First Novels by Famous Authors

Who’s that man in the picture?

Yesterday I had the idea to make a list of the first novels written by a few famous authors. Once I got started, however, I didn’t know where to stop! And then I went down the rabbit hole of reading about many of the authors’ lives. Some have led troubled and tragic lives (like the Brontë sisters) and some have lived happily well into their 90s. And some are just getting started.

Looking back, it was interesting to see what was being written during the same time frame. I’ve always liked imagining authors together in the same room, like the salons that Gertrude Stein used to host in Paris.

 I have read some of these firsts and the linked titles are ones I’ve reviewed on my blog. The thing is, we don’t always read the firsts, do we?

I decided to limit it to adult novels, so no plays, essays, poetry, short story collections or children’s or young adult books. I tried to mix the literary type writers with popular fiction writers, like James Patterson, John Grisham, Stephen King and others.

19th Century

  • Charles Dickens: The Pickwick Papers (1836-37)
  • Fyodor Dostoevsky: Poor Folk (1845)
  • Emily Brontë: Wuthering Heights (1847) – read in college
  • Anne Brontë: Agnes Grey (1847)
  • Wilkie Collins: Basil (1851)
  • Gustave Flaubert: Madame Bovary (1857)
  • Charlotte Brontë: The Professor (published posthumously 1857)
  • Mark Twain: The Innocents Abroad (1869)
  • Thomas Hardy: Desperate Remedies (1871)

20th Century

  • Edith Wharton: The Valley of Decision (1902)
  • P. G. Wodehouse: The Pothunters (1902)
  • Eleanor H. Porter: The Turn of the Tide (1908)
  • D. H. Lawrence: The White Peacock (1911)
  • Virginia Woolf: The Voyage Out (1915)
  • Franz Kafka: The Metamorphosis (1915) – read in college
  • James Joyce: A Portrait of the Artist as a Young Man (1916)
  • Agatha Christie: The Mysterious Affair at Styles (1920)
  • F. Scott Fitzgerald: This Side of Paradise (1920)
  • Erich Maria Remarque: The Dream Room (1920)
  • Aldous Huxley: Crome Yellow (1920)
  • Ernest Hemingway: The Sun Also Rises (1926)
  • William Faulkner: Soldier’s Pay (1926)
  • Margaret Mitchell: Gone with the Wind (1926)
  • Graham Greene: The Man Within (1929)
  • John Steinbeck: Cup of Gold (1929)
  • Daphne du Maurier: The Loving Spirit (1931)
  • George Orwell: Burmese Days (1934)
  • John O’Hara: Appointment in Samarra (1934)
  • Ayn Rand: We the Living (1936)
  • J. R. R. Tolkien: The Hobbit (1937) – read in high school
  • Jean-Paul Sartre: Nausea (1938)
  • Albert Camus: The Stranger (1942) – read in college
  • Jack Kerouac: The Sea Is My Brother (1942)
  • Truman Capote: Other Voices, Other Rooms (1948)
  • Doris Lessing: The Grass Is Singing (1949)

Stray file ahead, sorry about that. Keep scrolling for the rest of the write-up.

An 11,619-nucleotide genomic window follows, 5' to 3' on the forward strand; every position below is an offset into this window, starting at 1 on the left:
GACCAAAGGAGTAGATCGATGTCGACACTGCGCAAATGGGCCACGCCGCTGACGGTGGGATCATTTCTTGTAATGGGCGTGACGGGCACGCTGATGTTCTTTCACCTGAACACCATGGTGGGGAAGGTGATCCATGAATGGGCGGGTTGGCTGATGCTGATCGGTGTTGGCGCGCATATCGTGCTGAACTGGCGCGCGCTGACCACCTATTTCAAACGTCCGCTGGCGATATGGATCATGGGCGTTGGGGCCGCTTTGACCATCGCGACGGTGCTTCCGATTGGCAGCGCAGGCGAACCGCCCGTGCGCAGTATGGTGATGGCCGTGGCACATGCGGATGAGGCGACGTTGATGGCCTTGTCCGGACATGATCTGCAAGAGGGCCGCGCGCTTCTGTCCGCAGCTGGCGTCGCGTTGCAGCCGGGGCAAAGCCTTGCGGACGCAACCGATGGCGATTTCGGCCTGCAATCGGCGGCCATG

• Isaac Asimov: Pebble in the Sky (1950)
  • J. D. Salinger: The Catcher in the Rye (1951)
  • Kurt Vonnegut: Player Piano (1952)
  • James Baldwin: Go Tell It on the Mountain (1953)
  • Leon Uris: Battle Cry (1953)
  • Ian Fleming: Casino Royale (1953)
  • William S. Burroughs: Junky (1953)
  • Philip K. Dick: Solar Lottery/World of Chance (1955)
  • Herman Wouk: Marjorie Morningstar (1955) – read in the 90s
  • Gabriel García Márquez: Leaf Storm (1955)
  • John Updike: The Poorhouse Fair (1958)
  • Harper Lee: To Kill a Mockingbird (1960)
  • Philip Roth: Letting Go (1962)
  • Sylvia Plath: The Bell Jar (1963, her only novel) – read in my 20s
  • Susan Sontag: The Benefactor (1963)
  • Anne Tyler: If Morning Ever Comes (1964)
  • Cormac McCarthy: The Orchard Keeper (1965)
  • Margaret Atwood: The Edible Woman (1969)
  • Sidney Sheldon: The Naked Face (1969)
  • Toni Morrison: The Bluest Eye (1970) – read in the 90s
  • Charles Bukowski: Post Office (1971)
  • Stephen King: Carrie (1974)
  • Salman Rushdie: Grimus (1975)
  • Anne Rice: Interview with the Vampire (1976)
  • James Patterson: The Thomas Berryman Number (1976)
  • Judith Krantz: Scruples (1978)
  • Ian McEwan: The Cement Garden (1978)
  • Haruki Murakami: Hear We the Wind (1979)
  • Marilynne Robinson: Housekeeping (1980)
  • Isabel Allende: The House of Spirits (1982)
  • Kazuo Ishiguro: A Pale View of Hills (1982)
  • Hilary Mantel: Every Day is Mother’s Day (1985)
  • Scott Turow: Presumed Innocent (1987)
  • David Foster Wallace: The Broom of the System (1987)
  • Michael Chabon: The Mysteries of Pittsburgh (1988)
  • Alan Hollinghurst: The Swimming Pool Library (1988)
  • Jonathan Franzen: The Twenty-seventh City (1988)
  • W. G. Sebald: After Nature (1988)
  • Chris Bohjalian: A Killing in the Real World (1988)
  • Amy Tan: The Joy Luck Club (1989) – read in the 90s
  • John Grisham: A Time to Kill (1989) – read in the 90s
  • Neil Gaiman: Good Omens (1990)
  • Harlan Coben: Play Dead (1990)
  • Elena Ferrante: Molesto (1992)
  • Ann Patchett: The Patron Saint of Liars (1992)
  • Michael Connelly: The Black Echo (1992)
  • Anne Enright: The Wig My Father Wore (1995)